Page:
Re: linux-next: manual merge of the rust tree with Linus' tree

From: Miguel Ojeda
Date: Fri Jul 15 2022 - 07:01:22 EST

On Fri, Jul 15, 2022 at 11:02 AM Peter Zijlstra <peterz@xxxxxxxxxxxxx> wrote:
> Ok; I'm supposing that'll be sorted by the time rust happens.

No, it most likely won't, and I don't see why you would assume that,
or why we would want to block Rust support on that.

> There's quite a few things affecting code-gen; rustc not using the exact
> same compiler arguments is going to create a head-ache.

Yes, a GCC-like driver in `rustc` would be nice for projects like the
kernel. The GCC Rust project will support GCC-like flags, as far as I

(Cc'ing Antoni, Arthur, Josh, Philip).

> But does it support everything clang does now? If not, you need to
> express that in Kconfig and disable the features it doesn't carry. So
> even for a single rustc version will you need RUSTC_HAS_ stuff.

You could still make everything work around the `RUST` symbol, no need
to "litter everything" (as you said) just yet. :)

> What about CC_HAS_IBT? Can rust generate sane IBT code? Current next
> doesn't seem to have anything there, suggesting I can't build an IBT
> enabled kernel if rust is on (or rather, it'll build, but it'll also
> burn at boot).
> What if LLVM were to grow -mindirect-branch-cs-prefix (please!) and rust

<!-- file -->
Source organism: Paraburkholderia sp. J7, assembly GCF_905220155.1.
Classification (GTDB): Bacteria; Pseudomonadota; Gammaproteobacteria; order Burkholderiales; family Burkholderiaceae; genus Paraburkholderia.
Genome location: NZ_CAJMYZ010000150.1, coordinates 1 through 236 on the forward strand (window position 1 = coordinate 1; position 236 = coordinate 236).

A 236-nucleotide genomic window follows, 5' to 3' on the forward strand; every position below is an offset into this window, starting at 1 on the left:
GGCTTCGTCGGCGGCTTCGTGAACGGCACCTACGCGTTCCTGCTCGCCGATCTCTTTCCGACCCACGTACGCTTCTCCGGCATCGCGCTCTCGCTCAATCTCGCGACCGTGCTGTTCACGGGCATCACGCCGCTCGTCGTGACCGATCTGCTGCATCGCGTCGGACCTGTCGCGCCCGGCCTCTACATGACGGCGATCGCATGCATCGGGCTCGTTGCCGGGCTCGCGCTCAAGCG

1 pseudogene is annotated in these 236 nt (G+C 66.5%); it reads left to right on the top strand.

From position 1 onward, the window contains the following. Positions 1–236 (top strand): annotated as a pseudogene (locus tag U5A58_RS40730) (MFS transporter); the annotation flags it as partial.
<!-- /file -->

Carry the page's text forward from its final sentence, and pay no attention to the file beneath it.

> doesn't have it? Same if LLVM finally stops generating those pesky
> conditional tail-calls, will rust continue emitting them?
> I'm thinking of the kCFI work, will rustc support that from day 1 or
> will that only work when not building any rust.
> There being a single rustc is not a single target, every compiler
> version grows (and breaks) new features. And for some reason we seem to
> change the actual kernel calling convetion a lot of late :/
> Currently we can support a feature when one compiler version supports it
> (either gcc or clang), but the moment rust becomes a mandatory part of
> the kernel build (and I dread that day) we'll need to
> wait/update/wrangle at least two different toolchains to implement the
> feature in a consistent manner before we can use it.
> I also don't see any RUST -mfentry support...

I think you are getting way too ahead.

Merging the Rust support now is meant to evaluate whether Rust _as a
language_ makes sense for the kernel, whether we can write enough % of
kernel code in the safe subset (and whether that brings enough
advantages), etc.

It is not meant to provide "day 1 support" for everything. In fact,
getting merged now is what will allow to grow support for everything
needed everywhere: not just in terms of compiler flags, faster
integration of LLVM codegen/mitigation features in `rustc`, new
frontends and backends (`rustc_codegen_gcc` and GCC Rust), etc.; but
also within the kernel, in terms of safe abstractions for kernel APIs,
kernel maintainers' experience with Rust, etc.